Wednesday, February 29, 2012

Turning Toward the Lord: Ad Orientem Worship

I was interested to read an article from the National Catholic Register the other day, entitled “The Priest Was Facing the Other Way” by Matthew Warner.

Mr. Warner tells us that he has never experienced the extraordinary form of the Mass, but would like to. In other words, he’s open to the experience. It seems to me that many people who’ve never been to an EF Mass are interested in learning more. And many have profound insights once they do experience it.

In his article, though, Mr. Warner doesn’t describe an EF Mass; he describes his experience at a novus ordo Mass which was celebrated ad orientem. Ad orientem means “to the east”; there are historical and theological reasons for the development of a “sacred direction”. Churches used to be “oriented” – they were built with the sanctuary at the east end of the building; that way, the people and the priest all faced east as together they worshipped God. Even if a church is not physically oriented toward the east, there is still a “liturgical east”, represented by the sanctuary and the altar.

Mr. Warner writes:

Not too long ago, however, I attended an Ordinary Form of the Mass where the priest was facing away from the congregation during the consecration. Of course, that was the normal practice prior to Vatican II. But I had never experienced it. In the Ordinary Form of the Mass today, the priest faces the congregation the whole time.

A correction: as Mr. Warner is now no doubt aware, in the NO Mass, the priest is not required to face the congregation the whole time. In fact, the wording of the GIRM and the rubrics of the Mass suggest that the all-to-common post-Vatican II interpretation that the priest should face the people is incorrect (more on that another time). Consider this quote from Turning Towards the Lord, by U.M. Lang:

…When we speak to someone, we obviously face the person. Accordingly, the whole liturgical assembly, priest and people, should face the same way, turning towards God to whom prayers and offerings are addressed in this common act of trinitarian worship…The catchphrase often heard nowadays that the priest is “turning his back on the people” is a classic example of confounding theology and topography, for the crucial point is that the Mass is a common act of worship where priest and people together, representing the pilgrim Church, reach out for the transcendent God.

Back to Matthew Warner’s article: Mr. Warner experienced precisely the sense of all present “turning to the Lord”. Here’s his description:

…All I want to say is that when the priest held up the bread and wine and offered them up to the Father as the Body and Blood of His Son, I experienced Mass in a different way than ever before.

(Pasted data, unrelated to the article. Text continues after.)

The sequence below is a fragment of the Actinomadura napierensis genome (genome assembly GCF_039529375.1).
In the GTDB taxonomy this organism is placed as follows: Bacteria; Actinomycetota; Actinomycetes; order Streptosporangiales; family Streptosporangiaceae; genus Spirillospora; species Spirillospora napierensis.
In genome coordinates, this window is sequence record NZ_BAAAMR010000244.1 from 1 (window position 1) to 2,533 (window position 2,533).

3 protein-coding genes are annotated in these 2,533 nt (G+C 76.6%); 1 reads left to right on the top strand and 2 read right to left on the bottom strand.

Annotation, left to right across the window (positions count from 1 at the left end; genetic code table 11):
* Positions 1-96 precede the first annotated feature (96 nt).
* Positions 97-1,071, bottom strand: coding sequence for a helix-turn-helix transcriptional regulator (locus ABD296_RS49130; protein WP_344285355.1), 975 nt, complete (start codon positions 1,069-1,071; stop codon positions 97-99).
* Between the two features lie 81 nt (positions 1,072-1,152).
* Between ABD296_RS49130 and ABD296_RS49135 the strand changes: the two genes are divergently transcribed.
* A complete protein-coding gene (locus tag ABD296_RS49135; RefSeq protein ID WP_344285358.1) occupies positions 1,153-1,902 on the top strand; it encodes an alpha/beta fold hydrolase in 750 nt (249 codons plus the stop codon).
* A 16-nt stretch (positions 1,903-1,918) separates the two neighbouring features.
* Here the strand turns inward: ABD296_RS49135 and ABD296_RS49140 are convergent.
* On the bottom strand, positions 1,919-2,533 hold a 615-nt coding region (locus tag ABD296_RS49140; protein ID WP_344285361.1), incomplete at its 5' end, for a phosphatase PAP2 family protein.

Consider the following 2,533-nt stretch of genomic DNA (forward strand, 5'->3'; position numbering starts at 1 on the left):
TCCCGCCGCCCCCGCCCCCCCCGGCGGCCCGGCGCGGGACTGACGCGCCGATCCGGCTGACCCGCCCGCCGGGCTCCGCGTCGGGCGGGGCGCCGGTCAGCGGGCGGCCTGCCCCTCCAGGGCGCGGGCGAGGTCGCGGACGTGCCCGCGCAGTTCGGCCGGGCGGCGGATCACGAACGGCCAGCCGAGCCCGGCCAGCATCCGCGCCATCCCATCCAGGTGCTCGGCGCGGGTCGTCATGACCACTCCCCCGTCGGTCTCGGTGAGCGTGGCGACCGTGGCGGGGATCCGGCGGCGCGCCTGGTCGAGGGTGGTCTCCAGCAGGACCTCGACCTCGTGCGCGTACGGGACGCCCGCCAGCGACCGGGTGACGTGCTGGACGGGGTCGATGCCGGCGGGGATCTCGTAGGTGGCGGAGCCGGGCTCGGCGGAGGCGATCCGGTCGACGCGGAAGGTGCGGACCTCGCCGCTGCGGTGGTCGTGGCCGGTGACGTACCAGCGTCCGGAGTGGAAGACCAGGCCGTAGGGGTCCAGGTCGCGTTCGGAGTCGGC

At every other Mass I had ever been to, I had seen the priest holding up the Body and Blood toward me. Holding them up for an audience to see - or at least, that is what I naturally perceived from the way it was done. If you are just observing the Ordinary Form of the Mass, this is the part where you’d say, “Oh, this is where the priest holds up the bread and wine to the congregation.”

But when the priest was facing away from me this time, I got a very different impression. It really hit home to me more than ever that in that moment I was participating in something, not just observing. That I wasn’t just being shown something, but that we were the ones offering the something together — through the priest. All because the priest was facing the other way. The position of his body just seemed to resonate more with what we were doing. That’s all.

It just reminded me that the motions of the liturgy are always communicating something important…

Yes. The motions, the words, the language, the music, the “smells and bells” – each is a part of the Mass that “communicates something important” about our worship of God.

I know of only one priest in the Diocese of Baker who regularly celebrates the Novus Ordo ad orientem. In many of the parishes I’ve visited, ad orientem worship would be next to impossible because of the position of the altar.

That’s a sad fact.

As Fr. Z noted in his commentary on Mr. Warner’s article:

Imagine, not ever having experienced this, even though it is really the norm according to the rubrics.

This brings me back to my incessant cry that, in order to have a revitalization of our Catholic identity, we have to have a revitalization of our liturgical worship.

For example:

What's the focus of the prayer here?!

Okay, to be fair, here's a more liturgically correct novus ordo Mass, with the priest facing the people, as most of us in the Diocese of Baker are used to seeing (although one might wish we did in fact often see altar boys with cassock and surplice instead of the usual seven-dwarf costumes that pass for albs. But I digress...)...

Still, doesn't this ad orientem celebration (below) give a completely different "feel"?

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